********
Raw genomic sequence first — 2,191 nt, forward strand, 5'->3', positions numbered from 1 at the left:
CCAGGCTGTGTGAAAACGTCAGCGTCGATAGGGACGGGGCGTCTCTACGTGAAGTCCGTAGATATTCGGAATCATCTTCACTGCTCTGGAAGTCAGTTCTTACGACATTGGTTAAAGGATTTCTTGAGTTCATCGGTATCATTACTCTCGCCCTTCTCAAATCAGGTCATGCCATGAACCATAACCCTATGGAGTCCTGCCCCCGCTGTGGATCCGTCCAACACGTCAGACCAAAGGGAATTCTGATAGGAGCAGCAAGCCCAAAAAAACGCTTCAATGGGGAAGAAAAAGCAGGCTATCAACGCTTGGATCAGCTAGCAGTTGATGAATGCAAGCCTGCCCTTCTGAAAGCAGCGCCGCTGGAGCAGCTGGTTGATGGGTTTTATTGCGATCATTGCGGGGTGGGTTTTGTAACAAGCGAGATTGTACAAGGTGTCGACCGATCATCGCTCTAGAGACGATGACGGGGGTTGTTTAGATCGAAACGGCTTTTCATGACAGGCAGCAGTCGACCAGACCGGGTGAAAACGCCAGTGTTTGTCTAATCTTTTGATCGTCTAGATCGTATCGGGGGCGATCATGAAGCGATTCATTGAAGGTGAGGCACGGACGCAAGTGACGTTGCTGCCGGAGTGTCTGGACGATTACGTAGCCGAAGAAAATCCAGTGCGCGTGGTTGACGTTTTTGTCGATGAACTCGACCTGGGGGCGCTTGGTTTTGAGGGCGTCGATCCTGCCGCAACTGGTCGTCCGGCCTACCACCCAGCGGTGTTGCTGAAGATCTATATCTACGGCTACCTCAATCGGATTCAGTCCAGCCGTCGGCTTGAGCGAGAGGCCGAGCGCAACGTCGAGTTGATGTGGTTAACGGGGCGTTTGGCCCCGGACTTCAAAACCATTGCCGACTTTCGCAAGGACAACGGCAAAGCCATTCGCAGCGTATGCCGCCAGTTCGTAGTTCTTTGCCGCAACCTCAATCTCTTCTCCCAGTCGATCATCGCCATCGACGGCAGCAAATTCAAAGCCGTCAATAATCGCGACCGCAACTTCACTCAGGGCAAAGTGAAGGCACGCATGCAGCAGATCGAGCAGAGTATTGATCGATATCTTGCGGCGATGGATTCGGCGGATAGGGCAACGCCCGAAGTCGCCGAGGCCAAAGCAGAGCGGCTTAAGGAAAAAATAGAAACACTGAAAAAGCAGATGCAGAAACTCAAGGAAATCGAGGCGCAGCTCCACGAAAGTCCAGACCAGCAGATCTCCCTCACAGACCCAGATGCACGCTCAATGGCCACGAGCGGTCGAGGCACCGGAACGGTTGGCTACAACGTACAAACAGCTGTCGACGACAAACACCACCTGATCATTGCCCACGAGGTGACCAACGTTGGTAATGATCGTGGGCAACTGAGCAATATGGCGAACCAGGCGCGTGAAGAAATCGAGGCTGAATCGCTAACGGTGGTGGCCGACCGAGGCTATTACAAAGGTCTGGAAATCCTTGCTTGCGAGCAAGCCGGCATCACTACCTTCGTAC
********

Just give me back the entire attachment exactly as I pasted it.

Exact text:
Raw genomic sequence first — 2,191 nt, forward strand, 5'->3', positions numbered from 1 at the left:
CCAGGCTGTGTGAAAACGTCAGCGTCGATAGGGACGGGGCGTCTCTACGTGAAGTCCGTAGATATTCGGAATCATCTTCACTGCTCTGGAAGTCAGTTCTTACGACATTGGTTAAAGGATTTCTTGAGTTCATCGGTATCATTACTCTCGCCCTTCTCAAATCAGGTCATGCCATGAACCATAACCCTATGGAGTCCTGCCCCCGCTGTGGATCCGTCCAACACGTCAGACCAAAGGGAATTCTGATAGGAGCAGCAAGCCCAAAAAAACGCTTCAATGGGGAAGAAAAAGCAGGCTATCAACGCTTGGATCAGCTAGCAGTTGATGAATGCAAGCCTGCCCTTCTGAAAGCAGCGCCGCTGGAGCAGCTGGTTGATGGGTTTTATTGCGATCATTGCGGGGTGGGTTTTGTAACAAGCGAGATTGTACAAGGTGTCGACCGATCATCGCTCTAGAGACGATGACGGGGGTTGTTTAGATCGAAACGGCTTTTCATGACAGGCAGCAGTCGACCAGACCGGGTGAAAACGCCAGTGTTTGTCTAATCTTTTGATCGTCTAGATCGTATCGGGGGCGATCATGAAGCGATTCATTGAAGGTGAGGCACGGACGCAAGTGACGTTGCTGCCGGAGTGTCTGGACGATTACGTAGCCGAAGAAAATCCAGTGCGCGTGGTTGACGTTTTTGTCGATGAACTCGACCTGGGGGCGCTTGGTTTTGAGGGCGTCGATCCTGCCGCAACTGGTCGTCCGGCCTACCACCCAGCGGTGTTGCTGAAGATCTATATCTACGGCTACCTCAATCGGATTCAGTCCAGCCGTCGGCTTGAGCGAGAGGCCGAGCGCAACGTCGAGTTGATGTGGTTAACGGGGCGTTTGGCCCCGGACTTCAAAACCATTGCCGACTTTCGCAAGGACAACGGCAAAGCCATTCGCAGCGTATGCCGCCAGTTCGTAGTTCTTTGCCGCAACCTCAATCTCTTCTCCCAGTCGATCATCGCCATCGACGGCAGCAAATTCAAAGCCGTCAATAATCGCGACCGCAACTTCACTCAGGGCAAAGTGAAGGCACGCATGCAGCAGATCGAGCAGAGTATTGATCGATATCTTGCGGCGATGGATTCGGCGGATAGGGCAACGCCCGAAGTCGCCGAGGCCAAAGCAGAGCGGCTTAAGGAAAAAATAGAAACACTGAAAAAGCAGATGCAGAAACTCAAGGAAATCGAGGCGCAGCTCCACGAAAGTCCAGACCAGCAGATCTCCCTCACAGACCCAGATGCACGCTCAATGGCCACGAGCGGTCGAGGCACCGGAACGGTTGGCTACAACGTACAAACAGCTGTCGACGACAAACACCACCTGATCATTGCCCACGAGGTGACCAACGTTGGTAATGATCGTGGGCAACTGAGCAATATGGCGAACCAGGCGCGTGAAGAAATCGAGGCTGAATCGCTAACGGTGGTGGCCGACCGAGGCTATTACAAAGGTCTGGAAATCCTTGCTTGCGAGCAAGCCGGCATCACTACCTTCGTAC